For the past 25 years, Arkebauer has worked with port authorities, developing a keen sense of how to nurture economic development in communities. He’s negotiated 200-plus deals, totaling more than $1.8 billion worth of investments throughout Ohio, including expansion and creation of new business.
He has worked with various governments and private corporations, one example being a new corporate headquarters for Owens Corning in Toledo.
The port authority’s board — five area entrepreneurs with backgrounds in finance, law and public planning — hired Arkebauer, at a rate of $150 an hour on an as-needed basis.
The port authority’s funding, along with Arkebauer’s salary, comes from money generated through interest or fees when businesses agree to use port services.
Commissioners provided a $50,000 startup loan, from taxpayer funds, to kickstart operations. Arkebauer expects to pay back the loan as the port authority begins accepting projects. Arkebauer recently clued the Register in on his plans for Erie County’s port authority:
Q: How will you help improve Erie County, including creating and keeping new jobs here while spurring economic development?
JA: I want to give Erie County an advantage to go after projects, whether it’s a company looking to locate somewhere or to expand companies here in the area. We have all kinds of options, and we are going to give them the best deal.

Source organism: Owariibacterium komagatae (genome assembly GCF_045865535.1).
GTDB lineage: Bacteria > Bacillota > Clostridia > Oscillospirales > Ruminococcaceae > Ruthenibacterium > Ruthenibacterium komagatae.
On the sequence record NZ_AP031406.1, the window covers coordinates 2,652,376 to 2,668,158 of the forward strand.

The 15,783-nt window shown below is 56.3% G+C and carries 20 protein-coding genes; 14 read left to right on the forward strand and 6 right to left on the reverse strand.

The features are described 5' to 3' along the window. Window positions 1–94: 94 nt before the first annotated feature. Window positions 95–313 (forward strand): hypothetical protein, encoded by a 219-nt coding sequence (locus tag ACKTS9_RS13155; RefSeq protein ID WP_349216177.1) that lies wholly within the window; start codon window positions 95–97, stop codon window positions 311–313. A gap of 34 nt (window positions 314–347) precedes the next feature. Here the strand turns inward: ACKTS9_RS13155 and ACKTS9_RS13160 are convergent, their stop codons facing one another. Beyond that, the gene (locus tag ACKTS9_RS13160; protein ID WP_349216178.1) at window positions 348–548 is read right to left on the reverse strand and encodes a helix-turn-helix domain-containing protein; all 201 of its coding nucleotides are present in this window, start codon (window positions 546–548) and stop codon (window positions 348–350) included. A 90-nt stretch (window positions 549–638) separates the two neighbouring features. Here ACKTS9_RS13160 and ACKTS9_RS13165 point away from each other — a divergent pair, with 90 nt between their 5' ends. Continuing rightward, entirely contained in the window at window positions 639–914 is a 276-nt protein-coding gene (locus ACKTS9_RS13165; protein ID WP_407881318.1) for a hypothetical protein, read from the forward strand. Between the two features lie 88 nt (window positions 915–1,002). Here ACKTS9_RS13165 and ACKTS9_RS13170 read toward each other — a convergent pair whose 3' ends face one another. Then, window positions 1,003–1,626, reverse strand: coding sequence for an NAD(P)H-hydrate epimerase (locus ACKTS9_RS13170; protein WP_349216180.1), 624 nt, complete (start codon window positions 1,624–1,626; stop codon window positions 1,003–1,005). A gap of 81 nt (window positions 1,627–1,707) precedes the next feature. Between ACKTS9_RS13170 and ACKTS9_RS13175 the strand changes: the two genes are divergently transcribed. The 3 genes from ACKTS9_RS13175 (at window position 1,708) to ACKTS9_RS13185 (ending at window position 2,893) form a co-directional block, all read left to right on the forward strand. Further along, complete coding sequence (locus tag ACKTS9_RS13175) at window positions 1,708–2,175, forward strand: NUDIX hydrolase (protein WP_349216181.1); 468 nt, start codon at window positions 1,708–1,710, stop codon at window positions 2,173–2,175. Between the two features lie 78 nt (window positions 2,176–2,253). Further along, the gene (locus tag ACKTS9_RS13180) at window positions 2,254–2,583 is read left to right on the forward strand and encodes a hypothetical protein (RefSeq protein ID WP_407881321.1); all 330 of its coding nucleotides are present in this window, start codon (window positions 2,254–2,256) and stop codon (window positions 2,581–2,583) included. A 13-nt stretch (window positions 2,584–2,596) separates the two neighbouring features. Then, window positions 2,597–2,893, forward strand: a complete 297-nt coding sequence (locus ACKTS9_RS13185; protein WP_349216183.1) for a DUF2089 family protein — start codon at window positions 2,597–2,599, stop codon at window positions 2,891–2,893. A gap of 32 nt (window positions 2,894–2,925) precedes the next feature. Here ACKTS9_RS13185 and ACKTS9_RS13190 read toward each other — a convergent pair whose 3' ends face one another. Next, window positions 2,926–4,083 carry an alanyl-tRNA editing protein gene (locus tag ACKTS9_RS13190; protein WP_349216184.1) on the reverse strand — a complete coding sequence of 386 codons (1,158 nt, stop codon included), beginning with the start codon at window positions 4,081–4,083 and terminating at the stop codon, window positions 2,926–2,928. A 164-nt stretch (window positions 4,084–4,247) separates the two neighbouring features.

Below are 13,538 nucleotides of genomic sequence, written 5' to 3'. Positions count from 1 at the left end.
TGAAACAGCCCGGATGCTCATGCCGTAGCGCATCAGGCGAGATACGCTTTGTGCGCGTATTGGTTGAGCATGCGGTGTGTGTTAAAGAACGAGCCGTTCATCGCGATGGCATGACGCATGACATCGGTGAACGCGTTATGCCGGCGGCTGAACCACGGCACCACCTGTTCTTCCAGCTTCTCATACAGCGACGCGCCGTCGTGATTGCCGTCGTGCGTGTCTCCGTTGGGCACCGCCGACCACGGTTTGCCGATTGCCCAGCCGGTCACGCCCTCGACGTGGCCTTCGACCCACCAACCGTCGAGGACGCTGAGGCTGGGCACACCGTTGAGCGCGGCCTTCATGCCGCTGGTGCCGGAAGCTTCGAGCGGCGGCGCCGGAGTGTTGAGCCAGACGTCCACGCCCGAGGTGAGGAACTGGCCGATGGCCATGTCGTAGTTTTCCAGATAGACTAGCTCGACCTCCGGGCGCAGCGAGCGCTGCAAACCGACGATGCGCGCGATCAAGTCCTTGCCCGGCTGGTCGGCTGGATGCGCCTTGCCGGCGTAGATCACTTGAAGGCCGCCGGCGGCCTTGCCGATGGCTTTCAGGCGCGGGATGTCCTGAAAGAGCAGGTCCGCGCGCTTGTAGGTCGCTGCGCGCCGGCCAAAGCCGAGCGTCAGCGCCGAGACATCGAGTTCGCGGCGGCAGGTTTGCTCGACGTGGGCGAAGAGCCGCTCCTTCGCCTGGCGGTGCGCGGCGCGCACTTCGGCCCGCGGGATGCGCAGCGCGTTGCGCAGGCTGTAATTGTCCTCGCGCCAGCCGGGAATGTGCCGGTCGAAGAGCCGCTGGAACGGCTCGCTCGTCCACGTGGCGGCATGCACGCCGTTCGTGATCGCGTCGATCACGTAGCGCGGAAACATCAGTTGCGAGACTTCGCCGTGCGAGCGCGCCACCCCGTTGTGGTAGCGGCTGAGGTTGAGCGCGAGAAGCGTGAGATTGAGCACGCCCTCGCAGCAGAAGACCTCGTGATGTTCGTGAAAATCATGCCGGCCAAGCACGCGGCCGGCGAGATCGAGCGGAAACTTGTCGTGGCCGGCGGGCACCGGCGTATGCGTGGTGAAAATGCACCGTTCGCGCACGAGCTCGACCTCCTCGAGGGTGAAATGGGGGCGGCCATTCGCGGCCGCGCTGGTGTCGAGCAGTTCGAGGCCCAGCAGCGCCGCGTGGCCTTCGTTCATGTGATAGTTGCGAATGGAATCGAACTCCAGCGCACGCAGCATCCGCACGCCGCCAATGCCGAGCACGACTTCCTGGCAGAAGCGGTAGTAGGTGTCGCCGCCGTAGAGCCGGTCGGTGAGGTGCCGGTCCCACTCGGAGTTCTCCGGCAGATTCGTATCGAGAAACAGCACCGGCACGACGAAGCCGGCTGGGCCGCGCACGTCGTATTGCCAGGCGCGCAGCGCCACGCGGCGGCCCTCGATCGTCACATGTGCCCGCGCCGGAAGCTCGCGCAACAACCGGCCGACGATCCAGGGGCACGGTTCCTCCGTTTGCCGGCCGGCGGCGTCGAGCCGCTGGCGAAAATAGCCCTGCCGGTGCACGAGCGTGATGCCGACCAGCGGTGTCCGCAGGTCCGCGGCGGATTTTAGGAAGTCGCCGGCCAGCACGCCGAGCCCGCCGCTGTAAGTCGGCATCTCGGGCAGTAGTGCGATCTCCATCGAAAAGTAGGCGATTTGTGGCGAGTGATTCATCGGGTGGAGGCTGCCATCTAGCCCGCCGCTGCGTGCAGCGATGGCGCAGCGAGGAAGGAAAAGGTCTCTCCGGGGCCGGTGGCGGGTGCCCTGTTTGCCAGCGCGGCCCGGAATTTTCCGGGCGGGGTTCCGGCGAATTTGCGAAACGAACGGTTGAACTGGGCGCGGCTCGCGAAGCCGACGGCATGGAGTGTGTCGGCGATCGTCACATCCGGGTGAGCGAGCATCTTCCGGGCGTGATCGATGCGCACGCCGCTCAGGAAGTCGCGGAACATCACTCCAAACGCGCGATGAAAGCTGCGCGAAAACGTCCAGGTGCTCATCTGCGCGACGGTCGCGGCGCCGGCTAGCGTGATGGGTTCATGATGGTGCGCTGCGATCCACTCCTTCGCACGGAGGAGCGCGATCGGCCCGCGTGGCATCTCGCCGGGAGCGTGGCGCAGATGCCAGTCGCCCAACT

Q: What makes Erie County unique and a premier destination to do business in?
JA: You’ve got the lake. You have available land and available infrastructure. You are right off the Ohio Turnpike. NASA Plum Brook is a tremendous asset. There are a lot of benefits that Erie County has.
Q: What will your relationship be with local organizations?
JA: The port authority can work on certain projects, but we are not going to be the port of entry for projects. That comes through the state or the Erie County Economic Development Corp. We can add value to certain projects. We are just another tool to make it work.
Q: What are some signs encouraging you about today’s economy, parlaying into businesses possibly relocating into Erie County?
JA: We are seeing an increase in foreign-direct investment that is coming from overseas. Europe and other areas far east want to come to the U.S. and do not want to own their facilities. This is the area where the port authority, depending on the project and credit, could be very instrumental.
Q: Are there any requirements of a company using the port authority’s services?
JA: The port authority does not have job retention or creation requirements. But it does take a project of at least $1.5 million for it to get involved.
Q: Is there any financial risk with a port authority?
JA: Depends on the project. There are various ways of structuring projects where the port authority takes some risk and projects that have no risk. Typically, you try to structure this as no risk.